Friday, November 20, 2015

Travel with your pet

It's that time of year... The time for traveling.  While I can't make holiday travel less stressful,  I can give a couple of tips:

1) Plan ahead.  Don't leave your travel plans, or pet's holiday plans for the last minute.  It can be difficult to get space in a boarding facility or find someone to come in your home over the holidays.  I know of some clinics and boarding facilities that are already booked for Christmas, which is over a month away.

2) Find out information about where you are going.  This may seem pretty simple, but finding out the airlines requirements, hotels requirements and talking with your veterinarian about any specific health risks (these change with the part of the country you travel to) does not always occur.  Also, if you are traveling, look into whether you need a Health Certificate.  These are all items that should not be left for the last minute.  Some areas of the country also are having a canine influenza outbreak, so it's good to know if you will be traveling to or through that area.

3) Consider whether an anti-anxiety medication or anti-nausea medication might be a good idea.  There are some homeopathic remedies that can help.  Rescue remedy is one I have heard of some people having success with, as well as Zylkene.  These are over-the-counter medications.  We also have the ability to use prescription medications (such as doggy/kitty valium) and a great motion-sickness medication.  Signs of car-sickness include drooling, inability to rest, panting heavily, as well as whining.  If this is something that can be of help to your dog/cat, please let your veterinarian know.

4) Dependent on your car/ size of pet, consider restraint.  It is the law in some states (such as New Jersey) that your dog needs a seatbelt.  This is a good idea, if it is practical for you, even if it isn't the law in your state.  A kennel, or something to keep the dog (and cat) contained or protected, can even save their life.  I had a patient once who was the only survivor of a car accident because his kennel protected him.  Both of his owners perished in the accident.  Just like seat belts matter for people, they can matter for dogs too.  Cats roaming around the car can be dangerous for them and humans alike.  The area under the dashboard, where the brakes and accelerator are can be an inviting and dangerous area for a cat to hide.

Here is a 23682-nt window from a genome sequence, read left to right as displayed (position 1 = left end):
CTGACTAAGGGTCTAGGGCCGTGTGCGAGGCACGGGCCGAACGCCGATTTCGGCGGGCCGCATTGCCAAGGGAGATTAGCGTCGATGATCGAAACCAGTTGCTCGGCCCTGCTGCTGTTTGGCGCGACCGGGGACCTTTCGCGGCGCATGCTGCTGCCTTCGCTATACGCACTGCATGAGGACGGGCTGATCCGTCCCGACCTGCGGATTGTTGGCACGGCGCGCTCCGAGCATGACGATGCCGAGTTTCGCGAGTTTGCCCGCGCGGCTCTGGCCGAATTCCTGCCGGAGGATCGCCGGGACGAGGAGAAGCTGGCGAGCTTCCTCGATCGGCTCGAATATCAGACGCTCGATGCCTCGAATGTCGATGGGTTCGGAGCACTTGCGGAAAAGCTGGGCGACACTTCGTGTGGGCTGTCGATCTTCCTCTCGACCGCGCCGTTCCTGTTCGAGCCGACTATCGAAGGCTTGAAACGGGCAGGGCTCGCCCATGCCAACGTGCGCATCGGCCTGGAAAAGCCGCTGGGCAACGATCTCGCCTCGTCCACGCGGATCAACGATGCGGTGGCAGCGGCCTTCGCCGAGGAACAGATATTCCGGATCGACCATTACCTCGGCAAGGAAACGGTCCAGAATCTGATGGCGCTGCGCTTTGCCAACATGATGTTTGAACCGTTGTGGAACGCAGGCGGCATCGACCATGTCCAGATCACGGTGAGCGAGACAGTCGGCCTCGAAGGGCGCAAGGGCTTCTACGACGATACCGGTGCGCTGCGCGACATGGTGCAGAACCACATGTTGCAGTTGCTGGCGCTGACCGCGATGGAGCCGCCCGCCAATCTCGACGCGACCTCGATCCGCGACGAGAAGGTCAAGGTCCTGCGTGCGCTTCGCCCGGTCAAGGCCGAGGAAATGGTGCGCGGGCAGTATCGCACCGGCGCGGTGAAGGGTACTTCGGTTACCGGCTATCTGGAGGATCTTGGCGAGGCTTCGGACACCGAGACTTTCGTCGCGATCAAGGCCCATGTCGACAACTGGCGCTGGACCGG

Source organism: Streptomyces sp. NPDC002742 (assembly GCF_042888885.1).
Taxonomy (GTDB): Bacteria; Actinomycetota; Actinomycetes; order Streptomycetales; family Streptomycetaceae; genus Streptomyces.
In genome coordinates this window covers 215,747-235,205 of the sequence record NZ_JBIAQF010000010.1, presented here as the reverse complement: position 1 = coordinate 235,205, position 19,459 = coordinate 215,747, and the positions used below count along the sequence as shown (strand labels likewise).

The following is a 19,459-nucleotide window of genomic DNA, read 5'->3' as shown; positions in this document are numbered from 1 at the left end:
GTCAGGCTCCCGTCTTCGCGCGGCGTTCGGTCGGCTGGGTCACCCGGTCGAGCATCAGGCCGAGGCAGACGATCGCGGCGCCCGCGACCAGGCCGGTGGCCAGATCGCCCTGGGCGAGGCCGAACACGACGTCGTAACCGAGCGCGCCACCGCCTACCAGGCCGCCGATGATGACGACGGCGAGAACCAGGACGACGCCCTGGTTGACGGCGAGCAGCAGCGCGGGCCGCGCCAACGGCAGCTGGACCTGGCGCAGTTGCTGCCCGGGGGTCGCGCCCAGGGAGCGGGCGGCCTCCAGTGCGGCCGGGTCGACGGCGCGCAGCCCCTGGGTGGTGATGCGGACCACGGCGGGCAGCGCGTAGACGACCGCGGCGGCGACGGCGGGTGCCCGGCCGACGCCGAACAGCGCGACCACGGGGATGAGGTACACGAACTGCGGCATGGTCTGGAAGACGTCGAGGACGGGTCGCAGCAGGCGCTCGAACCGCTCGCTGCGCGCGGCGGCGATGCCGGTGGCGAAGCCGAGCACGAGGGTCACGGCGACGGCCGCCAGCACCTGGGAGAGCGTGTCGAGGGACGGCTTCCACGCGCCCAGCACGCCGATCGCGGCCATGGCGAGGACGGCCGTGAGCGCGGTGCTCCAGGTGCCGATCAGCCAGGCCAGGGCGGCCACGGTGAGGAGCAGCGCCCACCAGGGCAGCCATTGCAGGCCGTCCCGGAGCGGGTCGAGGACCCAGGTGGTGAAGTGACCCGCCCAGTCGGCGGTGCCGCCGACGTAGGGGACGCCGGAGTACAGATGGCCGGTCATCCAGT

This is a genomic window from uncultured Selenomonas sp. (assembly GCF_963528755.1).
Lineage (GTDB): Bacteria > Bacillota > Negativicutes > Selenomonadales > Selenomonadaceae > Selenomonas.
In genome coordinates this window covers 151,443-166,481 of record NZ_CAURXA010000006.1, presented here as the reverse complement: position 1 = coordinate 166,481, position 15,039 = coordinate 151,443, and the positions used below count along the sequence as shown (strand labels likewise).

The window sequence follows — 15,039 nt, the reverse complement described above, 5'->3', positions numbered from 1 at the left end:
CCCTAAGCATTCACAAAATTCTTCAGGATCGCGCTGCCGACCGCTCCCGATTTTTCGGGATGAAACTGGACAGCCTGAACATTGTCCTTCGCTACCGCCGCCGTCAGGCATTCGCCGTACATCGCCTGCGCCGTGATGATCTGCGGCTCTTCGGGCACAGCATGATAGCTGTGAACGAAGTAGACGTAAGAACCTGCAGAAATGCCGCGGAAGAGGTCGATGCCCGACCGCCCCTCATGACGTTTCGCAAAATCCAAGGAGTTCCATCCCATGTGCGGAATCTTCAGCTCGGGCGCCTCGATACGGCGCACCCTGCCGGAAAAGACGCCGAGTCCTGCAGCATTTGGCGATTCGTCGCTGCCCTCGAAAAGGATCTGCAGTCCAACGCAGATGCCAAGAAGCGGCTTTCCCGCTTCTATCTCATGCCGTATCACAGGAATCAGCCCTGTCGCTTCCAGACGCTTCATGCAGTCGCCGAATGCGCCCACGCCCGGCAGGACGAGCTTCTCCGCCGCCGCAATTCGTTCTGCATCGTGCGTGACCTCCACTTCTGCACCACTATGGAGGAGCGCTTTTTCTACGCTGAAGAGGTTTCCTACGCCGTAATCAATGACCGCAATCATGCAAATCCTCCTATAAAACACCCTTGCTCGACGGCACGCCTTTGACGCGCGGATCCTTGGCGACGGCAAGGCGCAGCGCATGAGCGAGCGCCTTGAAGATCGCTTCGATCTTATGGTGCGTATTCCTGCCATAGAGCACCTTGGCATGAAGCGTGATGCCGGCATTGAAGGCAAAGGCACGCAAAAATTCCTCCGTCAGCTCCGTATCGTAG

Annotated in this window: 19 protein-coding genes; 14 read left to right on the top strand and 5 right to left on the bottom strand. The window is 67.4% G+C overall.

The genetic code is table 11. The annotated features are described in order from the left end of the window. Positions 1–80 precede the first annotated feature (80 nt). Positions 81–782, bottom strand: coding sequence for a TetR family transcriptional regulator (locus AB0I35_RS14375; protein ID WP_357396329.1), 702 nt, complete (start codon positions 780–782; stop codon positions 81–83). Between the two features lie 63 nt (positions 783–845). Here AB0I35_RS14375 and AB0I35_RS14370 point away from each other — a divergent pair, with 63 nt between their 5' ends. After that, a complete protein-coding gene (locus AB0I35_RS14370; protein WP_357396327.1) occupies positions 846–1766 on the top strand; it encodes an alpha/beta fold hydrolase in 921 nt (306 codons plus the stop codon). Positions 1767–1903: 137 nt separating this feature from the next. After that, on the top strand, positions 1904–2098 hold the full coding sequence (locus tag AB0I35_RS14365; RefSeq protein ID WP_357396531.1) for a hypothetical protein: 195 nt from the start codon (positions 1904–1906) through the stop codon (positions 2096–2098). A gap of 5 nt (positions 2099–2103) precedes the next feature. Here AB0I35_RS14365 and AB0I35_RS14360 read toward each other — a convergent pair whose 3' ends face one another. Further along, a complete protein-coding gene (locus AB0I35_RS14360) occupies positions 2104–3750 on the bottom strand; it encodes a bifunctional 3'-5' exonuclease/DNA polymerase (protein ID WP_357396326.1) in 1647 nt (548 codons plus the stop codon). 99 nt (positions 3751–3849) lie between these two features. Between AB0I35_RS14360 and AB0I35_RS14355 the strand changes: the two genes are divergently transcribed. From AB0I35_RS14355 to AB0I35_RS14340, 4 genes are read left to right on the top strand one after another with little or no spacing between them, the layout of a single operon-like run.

Travel with pets can be a fun and memorable experience.  Please think about some of these tips to keep everyone safe this travel season.

The following links may be helpful:

Air travel with your pet

Holiday Travel Planning, Coming, Going and Staying

Careful planning ensures smooth journey

And on a Holiday note let me just give a public service announcement.  Unless you are parents who have thought long and hard about adding a new addition to your family... Please DO NOT give a pet as a gift.  It is well known in the veterinary community that January and February are bad months at shelters.  This is the time when the adorable Christmas gift becomes too much of a burden for many un-expectant owners.  Puppies and kittens grow up- and they aren't always easy to train.  They also take a lot of work and are not a novelty.  Please consider this.  Also consider what is called the "new" type of animal abuse- read this article Poor Little Rich Dog to learn more.

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